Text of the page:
Susan Carol Hauser

Archive for April, 2014|Monthly archive page

Bog Watching: April 28, 2014

In Bog-watching on April 30, 2014 at 9:10 pm

April 28, 2014

Yesterday the ice in the bay began to yield to the season: a narrow highway of water opened along the shore. I could discern on the far side of the bay swans bobbling in the flow. Close by, an otter, glimmering, sleek and black, appeared at the edge of the bog mat, grubbing in the peat muck. The gray ice that still commanded most of the bay had lost its integrity and rose and fell almost imperceptibly, as though breathing. Last night the wind came on strong. This morning, the bay is half-open, the sugary ice pushed now to one side and even up onto land in dense, white heaps. I have not seen the otter yet, but three swans circled above the water as though they would land, then rose again and left, clattering in alarm. As they disappeared, a bald eagle entered their space, cruised the bog, then also left. As though pulled in by the eagle’s departure, a solitary sandhill crane appeared over the bay, a brown arrow splitting the air with its chortling call and coming straight toward my shore. Instead of turning to follow the bog, it rose on the wind, skimming the tops of the trees on the hillside, showing me its underbelly, its laughter lingering after it was gone. Now, for a moment, the sky is empty again and silent except for the wind that is still working at that ice.


Bog Watching: April 22, 2014

In Bog-watching on April 22, 2014 at 2:16 pm

Peeping the Bog, April 22, 2014

The ice on the bay is as blue as water; the sunset that causes this distortion has fallen into puddles of actual water that have risen above the ice and flare like the sun itself. The transformation—the transgression—is fleeting, but the stun to the senses dissipates only gradually, echoing in the mind, and is felt in the heart long after dark.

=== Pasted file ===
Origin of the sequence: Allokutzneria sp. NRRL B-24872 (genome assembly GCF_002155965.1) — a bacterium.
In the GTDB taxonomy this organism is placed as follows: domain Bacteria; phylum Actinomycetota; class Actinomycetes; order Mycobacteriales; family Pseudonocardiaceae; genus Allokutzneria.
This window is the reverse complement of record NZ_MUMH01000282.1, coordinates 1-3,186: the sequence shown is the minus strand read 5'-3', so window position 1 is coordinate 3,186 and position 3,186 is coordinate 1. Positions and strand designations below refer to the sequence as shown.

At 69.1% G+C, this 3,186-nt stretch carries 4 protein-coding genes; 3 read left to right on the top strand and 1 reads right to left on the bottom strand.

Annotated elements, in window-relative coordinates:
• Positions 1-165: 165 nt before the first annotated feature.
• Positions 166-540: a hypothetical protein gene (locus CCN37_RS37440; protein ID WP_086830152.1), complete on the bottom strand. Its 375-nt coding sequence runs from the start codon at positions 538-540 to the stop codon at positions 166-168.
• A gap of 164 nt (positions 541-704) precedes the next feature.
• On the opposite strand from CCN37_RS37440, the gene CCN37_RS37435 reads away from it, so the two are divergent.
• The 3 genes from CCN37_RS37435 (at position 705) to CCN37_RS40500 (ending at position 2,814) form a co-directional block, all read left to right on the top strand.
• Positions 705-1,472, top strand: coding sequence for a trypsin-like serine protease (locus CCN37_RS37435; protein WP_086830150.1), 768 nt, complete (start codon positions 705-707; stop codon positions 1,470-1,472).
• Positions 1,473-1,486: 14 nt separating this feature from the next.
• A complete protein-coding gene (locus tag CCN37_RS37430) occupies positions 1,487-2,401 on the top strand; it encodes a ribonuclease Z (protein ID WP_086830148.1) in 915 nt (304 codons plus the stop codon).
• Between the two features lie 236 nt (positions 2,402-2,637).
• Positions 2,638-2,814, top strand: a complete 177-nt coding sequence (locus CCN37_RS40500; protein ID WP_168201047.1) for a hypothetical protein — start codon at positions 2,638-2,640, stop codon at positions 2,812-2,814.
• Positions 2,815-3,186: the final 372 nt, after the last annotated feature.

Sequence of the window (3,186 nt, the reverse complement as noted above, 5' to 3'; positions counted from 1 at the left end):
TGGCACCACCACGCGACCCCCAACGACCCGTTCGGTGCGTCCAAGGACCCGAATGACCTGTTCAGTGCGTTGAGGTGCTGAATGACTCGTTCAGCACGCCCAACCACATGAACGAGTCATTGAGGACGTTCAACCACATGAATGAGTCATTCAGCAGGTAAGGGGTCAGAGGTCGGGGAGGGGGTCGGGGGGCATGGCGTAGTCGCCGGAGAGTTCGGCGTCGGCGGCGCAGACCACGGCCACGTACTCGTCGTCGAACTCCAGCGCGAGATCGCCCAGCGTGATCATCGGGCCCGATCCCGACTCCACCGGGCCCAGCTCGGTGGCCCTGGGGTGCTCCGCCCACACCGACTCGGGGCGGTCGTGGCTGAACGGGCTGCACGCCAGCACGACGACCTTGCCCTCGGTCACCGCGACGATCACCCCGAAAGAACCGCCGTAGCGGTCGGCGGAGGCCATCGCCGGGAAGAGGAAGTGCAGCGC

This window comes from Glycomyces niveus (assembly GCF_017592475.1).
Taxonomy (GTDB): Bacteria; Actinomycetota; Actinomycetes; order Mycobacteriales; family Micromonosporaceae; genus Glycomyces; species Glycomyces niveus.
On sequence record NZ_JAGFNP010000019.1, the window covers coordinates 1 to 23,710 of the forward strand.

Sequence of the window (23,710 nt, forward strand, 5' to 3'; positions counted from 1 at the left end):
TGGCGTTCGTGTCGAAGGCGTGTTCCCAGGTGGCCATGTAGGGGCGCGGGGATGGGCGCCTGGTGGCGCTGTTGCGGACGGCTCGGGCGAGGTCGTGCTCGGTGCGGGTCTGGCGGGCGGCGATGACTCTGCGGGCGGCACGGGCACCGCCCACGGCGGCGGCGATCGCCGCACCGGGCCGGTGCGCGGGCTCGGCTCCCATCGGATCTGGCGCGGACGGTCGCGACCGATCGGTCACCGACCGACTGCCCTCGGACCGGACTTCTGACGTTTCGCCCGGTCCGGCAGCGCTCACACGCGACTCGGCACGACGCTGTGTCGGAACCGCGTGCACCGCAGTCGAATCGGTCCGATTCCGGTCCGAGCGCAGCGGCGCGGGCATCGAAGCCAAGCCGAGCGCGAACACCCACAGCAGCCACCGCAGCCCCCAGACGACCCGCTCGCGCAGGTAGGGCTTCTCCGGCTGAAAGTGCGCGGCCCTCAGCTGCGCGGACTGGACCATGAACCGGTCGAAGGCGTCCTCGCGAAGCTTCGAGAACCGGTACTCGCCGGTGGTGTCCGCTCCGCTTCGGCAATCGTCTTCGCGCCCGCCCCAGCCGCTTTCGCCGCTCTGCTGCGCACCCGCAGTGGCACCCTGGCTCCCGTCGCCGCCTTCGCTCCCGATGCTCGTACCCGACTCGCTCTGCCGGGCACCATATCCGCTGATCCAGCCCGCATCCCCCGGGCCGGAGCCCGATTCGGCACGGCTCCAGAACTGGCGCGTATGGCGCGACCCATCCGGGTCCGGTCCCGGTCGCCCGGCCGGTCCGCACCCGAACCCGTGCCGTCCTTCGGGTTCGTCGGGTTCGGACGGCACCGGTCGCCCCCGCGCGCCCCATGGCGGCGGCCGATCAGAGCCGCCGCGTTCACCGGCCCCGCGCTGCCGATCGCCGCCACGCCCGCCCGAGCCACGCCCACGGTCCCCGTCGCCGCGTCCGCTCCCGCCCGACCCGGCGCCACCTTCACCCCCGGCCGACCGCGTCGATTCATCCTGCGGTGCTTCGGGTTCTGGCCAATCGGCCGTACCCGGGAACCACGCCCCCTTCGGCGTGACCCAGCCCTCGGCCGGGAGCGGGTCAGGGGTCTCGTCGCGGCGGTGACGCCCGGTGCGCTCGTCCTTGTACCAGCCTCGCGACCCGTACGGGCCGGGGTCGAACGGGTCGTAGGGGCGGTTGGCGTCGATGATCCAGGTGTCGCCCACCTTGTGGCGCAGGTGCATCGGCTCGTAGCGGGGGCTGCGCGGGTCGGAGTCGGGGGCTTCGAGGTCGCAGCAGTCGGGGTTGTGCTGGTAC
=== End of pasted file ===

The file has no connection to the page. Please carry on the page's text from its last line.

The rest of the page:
Peeping the Bog: April 20, 2014

In Bog-watching on April 20, 2014 at 2:28 pm

Peeping the Bog, April 20, 2104, Easter Sunday

It is small for an Easter Parade, just two Canada geese strolling down the icy avenue of Puposky Lake. She does not wear a bonnet, he does not sport a top hat, but they know where they are going. They will make their own Easter basket, fill it with their own eggs, each one a birth and a rebirth, an individual and a species, the resurrection of spring manifest in their steady promenade.


Peeping the Bog: April 13, 2014

In Bog-watching on April 13, 2014 at 4:48 pm

Peeping the Bog: April 13, 2014

The song birds are returning: blackbirds and robins back from their migrations; goldfinches, purple finches, juncos, occasional winter visitors, are back to stay. They come and go from my feeders, back and forth from the oaks and maples on the hillside that are still bereft of any color, the buds of this year’s leaves still cloistered against the intransigence of this particular spring. The bog, too, remains static, though it has swallowed the snow and is certainly harboring, below my line of sight, the insistent shoots of Phalaris arundinacea, reed canary grass.


Peeping the Bog, April 8, 2014

In Bog-watching on April 8, 2014 at 7:31 pm

Peeping the Bog, April 8, 2014